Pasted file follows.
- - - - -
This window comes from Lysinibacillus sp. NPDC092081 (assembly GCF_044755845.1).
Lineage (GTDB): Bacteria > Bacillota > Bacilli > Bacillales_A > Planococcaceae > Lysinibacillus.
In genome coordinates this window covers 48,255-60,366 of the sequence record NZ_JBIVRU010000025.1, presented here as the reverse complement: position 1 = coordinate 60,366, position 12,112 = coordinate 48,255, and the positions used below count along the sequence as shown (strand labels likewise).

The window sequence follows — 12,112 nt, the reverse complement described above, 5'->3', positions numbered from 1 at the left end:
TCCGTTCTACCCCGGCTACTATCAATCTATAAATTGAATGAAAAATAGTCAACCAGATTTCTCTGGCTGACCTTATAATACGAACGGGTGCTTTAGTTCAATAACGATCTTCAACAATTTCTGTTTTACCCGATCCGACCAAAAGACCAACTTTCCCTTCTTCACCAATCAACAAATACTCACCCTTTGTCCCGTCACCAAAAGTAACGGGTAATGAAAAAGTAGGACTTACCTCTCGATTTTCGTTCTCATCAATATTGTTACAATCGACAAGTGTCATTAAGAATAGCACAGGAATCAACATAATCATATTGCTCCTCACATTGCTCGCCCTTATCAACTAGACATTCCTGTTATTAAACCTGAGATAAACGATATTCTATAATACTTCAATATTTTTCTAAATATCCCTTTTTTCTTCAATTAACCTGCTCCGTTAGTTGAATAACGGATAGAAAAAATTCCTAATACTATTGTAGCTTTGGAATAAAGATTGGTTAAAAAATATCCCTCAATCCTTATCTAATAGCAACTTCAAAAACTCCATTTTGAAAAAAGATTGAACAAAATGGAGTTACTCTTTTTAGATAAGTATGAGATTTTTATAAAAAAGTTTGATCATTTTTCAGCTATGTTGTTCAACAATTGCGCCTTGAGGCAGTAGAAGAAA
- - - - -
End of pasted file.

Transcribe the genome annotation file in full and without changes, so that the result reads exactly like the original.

This window comes from Lysinibacillus sp. NPDC092081 (assembly GCF_044755845.1).
Lineage (GTDB): Bacteria > Bacillota > Bacilli > Bacillales_A > Planococcaceae > Lysinibacillus.
In genome coordinates this window covers 48,255-60,366 of the sequence record NZ_JBIVRU010000025.1, presented here as the reverse complement: position 1 = coordinate 60,366, position 12,112 = coordinate 48,255, and the positions used below count along the sequence as shown (strand labels likewise).

The window sequence follows — 12,112 nt, the reverse complement described above, 5'->3', positions numbered from 1 at the left end:
TCCGTTCTACCCCGGCTACTATCAATCTATAAATTGAATGAAAAATAGTCAACCAGATTTCTCTGGCTGACCTTATAATACGAACGGGTGCTTTAGTTCAATAACGATCTTCAACAATTTCTGTTTTACCCGATCCGACCAAAAGACCAACTTTCCCTTCTTCACCAATCAACAAATACTCACCCTTTGTCCCGTCACCAAAAGTAACGGGTAATGAAAAAGTAGGACTTACCTCTCGATTTTCGTTCTCATCAATATTGTTACAATCGACAAGTGTCATTAAGAATAGCACAGGAATCAACATAATCATATTGCTCCTCACATTGCTCGCCCTTATCAACTAGACATTCCTGTTATTAAACCTGAGATAAACGATATTCTATAATACTTCAATATTTTTCTAAATATCCCTTTTTTCTTCAATTAACCTGCTCCGTTAGTTGAATAACGGATAGAAAAAATTCCTAATACTATTGTAGCTTTGGAATAAAGATTGGTTAAAAAATATCCCTCAATCCTTATCTAATAGCAACTTCAAAAACTCCATTTTGAAAAAAGATTGAACAAAATGGAGTTACTCTTTTTAGATAAGTATGAGATTTTTATAAAAAAGTTTGATCATTTTTCAGCTATGTTGTTCAACAATTGCGCCTTGAGGCAGTAGAAGAAA